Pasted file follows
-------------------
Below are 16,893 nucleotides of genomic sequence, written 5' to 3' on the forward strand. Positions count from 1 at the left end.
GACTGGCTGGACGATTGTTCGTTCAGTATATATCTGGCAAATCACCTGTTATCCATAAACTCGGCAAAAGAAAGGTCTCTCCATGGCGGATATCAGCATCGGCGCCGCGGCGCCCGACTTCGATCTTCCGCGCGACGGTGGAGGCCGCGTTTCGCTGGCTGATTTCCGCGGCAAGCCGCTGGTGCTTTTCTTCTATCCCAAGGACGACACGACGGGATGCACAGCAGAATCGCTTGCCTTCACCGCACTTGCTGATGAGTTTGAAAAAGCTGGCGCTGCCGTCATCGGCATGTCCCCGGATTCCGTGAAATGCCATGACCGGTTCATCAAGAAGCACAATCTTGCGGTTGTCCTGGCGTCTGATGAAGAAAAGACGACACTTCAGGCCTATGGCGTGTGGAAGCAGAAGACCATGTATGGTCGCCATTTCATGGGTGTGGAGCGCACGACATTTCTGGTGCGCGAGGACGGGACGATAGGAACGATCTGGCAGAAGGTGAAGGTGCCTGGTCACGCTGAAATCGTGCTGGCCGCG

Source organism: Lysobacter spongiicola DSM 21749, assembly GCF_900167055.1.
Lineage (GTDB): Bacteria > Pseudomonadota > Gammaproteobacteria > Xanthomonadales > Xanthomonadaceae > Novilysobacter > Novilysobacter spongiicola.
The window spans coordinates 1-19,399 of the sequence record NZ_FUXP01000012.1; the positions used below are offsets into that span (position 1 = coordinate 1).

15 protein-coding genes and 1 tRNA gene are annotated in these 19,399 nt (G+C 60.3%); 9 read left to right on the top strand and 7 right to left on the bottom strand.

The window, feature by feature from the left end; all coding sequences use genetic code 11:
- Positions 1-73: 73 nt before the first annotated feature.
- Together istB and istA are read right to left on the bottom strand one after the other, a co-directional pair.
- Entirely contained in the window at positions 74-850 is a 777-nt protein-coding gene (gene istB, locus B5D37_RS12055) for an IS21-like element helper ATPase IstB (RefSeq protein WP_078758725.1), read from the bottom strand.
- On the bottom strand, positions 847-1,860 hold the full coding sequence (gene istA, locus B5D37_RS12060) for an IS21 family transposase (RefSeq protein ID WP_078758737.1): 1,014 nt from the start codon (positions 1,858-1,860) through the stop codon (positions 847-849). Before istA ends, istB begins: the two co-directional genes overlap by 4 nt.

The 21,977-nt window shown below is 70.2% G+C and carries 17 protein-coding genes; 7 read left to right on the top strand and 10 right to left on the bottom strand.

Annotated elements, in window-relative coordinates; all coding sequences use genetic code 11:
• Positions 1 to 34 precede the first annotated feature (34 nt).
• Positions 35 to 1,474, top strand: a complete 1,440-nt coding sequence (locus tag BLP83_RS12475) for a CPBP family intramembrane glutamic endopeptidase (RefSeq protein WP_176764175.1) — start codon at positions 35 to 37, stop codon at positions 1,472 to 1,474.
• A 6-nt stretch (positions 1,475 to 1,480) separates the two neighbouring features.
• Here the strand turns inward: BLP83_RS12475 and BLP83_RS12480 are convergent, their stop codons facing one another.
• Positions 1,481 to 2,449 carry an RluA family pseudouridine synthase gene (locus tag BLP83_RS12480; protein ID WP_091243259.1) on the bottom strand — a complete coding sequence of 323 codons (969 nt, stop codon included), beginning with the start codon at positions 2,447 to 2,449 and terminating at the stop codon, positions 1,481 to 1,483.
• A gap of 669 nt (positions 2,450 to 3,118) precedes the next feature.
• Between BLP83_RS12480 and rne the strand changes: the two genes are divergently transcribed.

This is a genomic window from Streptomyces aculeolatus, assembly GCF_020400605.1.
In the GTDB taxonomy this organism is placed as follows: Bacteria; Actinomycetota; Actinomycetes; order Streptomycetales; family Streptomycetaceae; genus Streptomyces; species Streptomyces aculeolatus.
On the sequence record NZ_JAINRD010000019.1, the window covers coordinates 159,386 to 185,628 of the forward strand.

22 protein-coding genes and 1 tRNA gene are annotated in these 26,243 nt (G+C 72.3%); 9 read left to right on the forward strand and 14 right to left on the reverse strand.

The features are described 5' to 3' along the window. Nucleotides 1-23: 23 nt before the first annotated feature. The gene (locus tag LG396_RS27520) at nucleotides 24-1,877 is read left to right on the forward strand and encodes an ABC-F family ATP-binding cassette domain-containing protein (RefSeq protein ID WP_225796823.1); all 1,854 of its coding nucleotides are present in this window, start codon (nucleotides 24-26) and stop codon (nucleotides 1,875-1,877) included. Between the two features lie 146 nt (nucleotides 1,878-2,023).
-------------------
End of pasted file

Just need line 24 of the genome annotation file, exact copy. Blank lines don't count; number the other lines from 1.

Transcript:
22 protein-coding genes and 1 tRNA gene are annotated in these 26,243 nt (G+C 72.3%); 9 read left to right on the forward strand and 14 right to left on the reverse strand.